Enabling Systems Biology: A Scientific Problem-Solving Environment.
ABSTRACT Biologists today are striving to solve multidisciplinary, complex systems biology questions. To successfully address these
questions, software tools must be created to allow scientists to capture data and information, to share this information,
and to analyze the data as elements of a complete system. At Pacific Northwest National Laboratory, we are creating the Computational
Cell Environment, a biology-centered collaborative problem-solving environment with the goal of providing data retrieval,
management, and analysis through all aspects of biological study. A horizontal prototype called SysBioPSE, demonstrates this
vision. Our initial work is centered on developing the Distributed Data Management and Analysis subsystem, which is a specific
tool for retrieving data from multiple heterogeneous data stores, providing storage facilities that support pedigree tracking
and data and information analysis under a common user interface. With time, many such individual subsystems will be developed
and integrated to fulfill the Computational Cell Environment vision.
Conference Proceeding: Computing through scientific abstractions in SysBioPSE.[show abstract] [hide abstract]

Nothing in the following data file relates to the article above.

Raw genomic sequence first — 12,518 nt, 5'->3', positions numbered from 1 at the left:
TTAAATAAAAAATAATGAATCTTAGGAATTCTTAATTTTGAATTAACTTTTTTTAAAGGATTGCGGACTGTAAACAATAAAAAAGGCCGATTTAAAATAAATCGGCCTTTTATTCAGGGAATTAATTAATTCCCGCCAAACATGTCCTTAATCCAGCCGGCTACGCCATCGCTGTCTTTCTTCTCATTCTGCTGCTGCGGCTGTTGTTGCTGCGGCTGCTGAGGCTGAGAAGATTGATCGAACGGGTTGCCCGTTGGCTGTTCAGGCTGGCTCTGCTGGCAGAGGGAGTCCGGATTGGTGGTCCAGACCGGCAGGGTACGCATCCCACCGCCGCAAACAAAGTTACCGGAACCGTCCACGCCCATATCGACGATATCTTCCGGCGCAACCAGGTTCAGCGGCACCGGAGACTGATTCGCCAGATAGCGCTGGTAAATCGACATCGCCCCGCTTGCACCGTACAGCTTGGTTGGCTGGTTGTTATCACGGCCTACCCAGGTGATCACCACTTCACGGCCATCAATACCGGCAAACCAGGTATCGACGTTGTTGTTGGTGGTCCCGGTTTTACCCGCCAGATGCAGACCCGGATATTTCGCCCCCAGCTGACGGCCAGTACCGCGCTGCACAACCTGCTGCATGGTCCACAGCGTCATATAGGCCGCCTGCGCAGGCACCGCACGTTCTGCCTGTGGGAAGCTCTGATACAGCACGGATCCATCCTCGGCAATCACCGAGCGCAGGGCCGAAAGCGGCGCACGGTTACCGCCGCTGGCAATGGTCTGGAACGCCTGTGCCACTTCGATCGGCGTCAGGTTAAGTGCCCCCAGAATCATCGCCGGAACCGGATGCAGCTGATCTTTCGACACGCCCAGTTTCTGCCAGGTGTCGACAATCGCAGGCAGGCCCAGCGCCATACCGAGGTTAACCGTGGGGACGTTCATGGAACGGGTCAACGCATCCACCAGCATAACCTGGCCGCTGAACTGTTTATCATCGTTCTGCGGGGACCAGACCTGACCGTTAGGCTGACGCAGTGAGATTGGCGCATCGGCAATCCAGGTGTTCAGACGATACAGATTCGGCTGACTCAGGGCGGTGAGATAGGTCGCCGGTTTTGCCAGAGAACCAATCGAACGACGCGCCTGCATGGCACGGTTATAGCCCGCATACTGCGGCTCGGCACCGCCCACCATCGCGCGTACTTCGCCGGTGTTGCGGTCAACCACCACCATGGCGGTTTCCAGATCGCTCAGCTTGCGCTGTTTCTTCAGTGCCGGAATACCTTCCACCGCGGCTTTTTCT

ABSTRACT: At Pacific Northwest National Laboratory, we are researching and developing scientific computing environments for biologists and bioinformaticists. Important issues for us are how to motivate biologists to use new computational technologies and how to best incorporate and integrate disparate computational resources into computational biology research. In recent efforts, we have focused on the development of tools that support specific scientific abstractions or models that may be used as cognitive computational frameworks for biologists. The specific tools allow biologists to view and organize their computational work along the scientific concepts and theories that are under investigation, the experimental processes that are being carried out, and the logical structures and properties of the scientific data being examined and explored. This collection of tools and their underlying framework comprise a system known as SysBioPSE (system biology problem solving environment)Proceedings of the IEEE International Conference on Systems, Man & Cybernetics: The Hague, Netherlands, 10-13 October 2004; 01/2004